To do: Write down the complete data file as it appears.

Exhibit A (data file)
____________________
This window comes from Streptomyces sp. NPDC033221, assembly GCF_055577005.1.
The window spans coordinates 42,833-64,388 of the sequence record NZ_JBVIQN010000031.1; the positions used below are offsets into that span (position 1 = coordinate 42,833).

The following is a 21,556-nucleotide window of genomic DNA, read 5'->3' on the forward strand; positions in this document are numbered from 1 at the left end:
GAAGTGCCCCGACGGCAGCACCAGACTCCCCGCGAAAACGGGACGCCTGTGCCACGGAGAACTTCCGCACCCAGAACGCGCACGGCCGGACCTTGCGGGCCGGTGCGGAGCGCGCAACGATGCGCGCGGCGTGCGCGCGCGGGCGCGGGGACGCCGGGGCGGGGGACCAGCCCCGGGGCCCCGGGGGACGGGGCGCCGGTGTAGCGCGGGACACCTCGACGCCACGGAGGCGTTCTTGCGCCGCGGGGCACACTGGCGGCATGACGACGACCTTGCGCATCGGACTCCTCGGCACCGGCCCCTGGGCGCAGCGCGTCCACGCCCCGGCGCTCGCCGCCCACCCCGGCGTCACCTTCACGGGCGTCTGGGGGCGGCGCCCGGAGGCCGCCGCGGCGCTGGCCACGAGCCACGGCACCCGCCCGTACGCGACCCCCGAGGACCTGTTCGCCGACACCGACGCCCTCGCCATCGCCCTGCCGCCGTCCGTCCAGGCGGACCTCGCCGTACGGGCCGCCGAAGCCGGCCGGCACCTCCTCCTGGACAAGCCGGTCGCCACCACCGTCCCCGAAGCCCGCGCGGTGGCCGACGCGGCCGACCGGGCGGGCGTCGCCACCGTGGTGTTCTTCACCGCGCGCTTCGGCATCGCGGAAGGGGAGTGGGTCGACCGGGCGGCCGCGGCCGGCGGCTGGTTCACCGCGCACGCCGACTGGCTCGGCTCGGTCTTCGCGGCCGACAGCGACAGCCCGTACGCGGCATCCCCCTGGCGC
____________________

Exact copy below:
This window comes from Streptomyces sp. NPDC033221, assembly GCF_055577005.1.
The window spans coordinates 42,833-64,388 of the sequence record NZ_JBVIQN010000031.1; the positions used below are offsets into that span (position 1 = coordinate 42,833).

The following is a 21,556-nucleotide window of genomic DNA, read 5'->3' on the forward strand; positions in this document are numbered from 1 at the left end:
GAAGTGCCCCGACGGCAGCACCAGACTCCCCGCGAAAACGGGACGCCTGTGCCACGGAGAACTTCCGCACCCAGAACGCGCACGGCCGGACCTTGCGGGCCGGTGCGGAGCGCGCAACGATGCGCGCGGCGTGCGCGCGCGGGCGCGGGGACGCCGGGGCGGGGGACCAGCCCCGGGGCCCCGGGGGACGGGGCGCCGGTGTAGCGCGGGACACCTCGACGCCACGGAGGCGTTCTTGCGCCGCGGGGCACACTGGCGGCATGACGACGACCTTGCGCATCGGACTCCTCGGCACCGGCCCCTGGGCGCAGCGCGTCCACGCCCCGGCGCTCGCCGCCCACCCCGGCGTCACCTTCACGGGCGTCTGGGGGCGGCGCCCGGAGGCCGCCGCGGCGCTGGCCACGAGCCACGGCACCCGCCCGTACGCGACCCCCGAGGACCTGTTCGCCGACACCGACGCCCTCGCCATCGCCCTGCCGCCGTCCGTCCAGGCGGACCTCGCCGTACGGGCCGCCGAAGCCGGCCGGCACCTCCTCCTGGACAAGCCGGTCGCCACCACCGTCCCCGAAGCCCGCGCGGTGGCCGACGCGGCCGACCGGGCGGGCGTCGCCACCGTGGTGTTCTTCACCGCGCGCTTCGGCATCGCGGAAGGGGAGTGGGTCGACCGGGCGGCCGCGGCCGGCGGCTGGTTCACCGCGCACGCCGACTGGCTCGGCTCGGTCTTCGCGGCCGACAGCGACAGCCCGTACGCGGCATCCCCCTGGCGC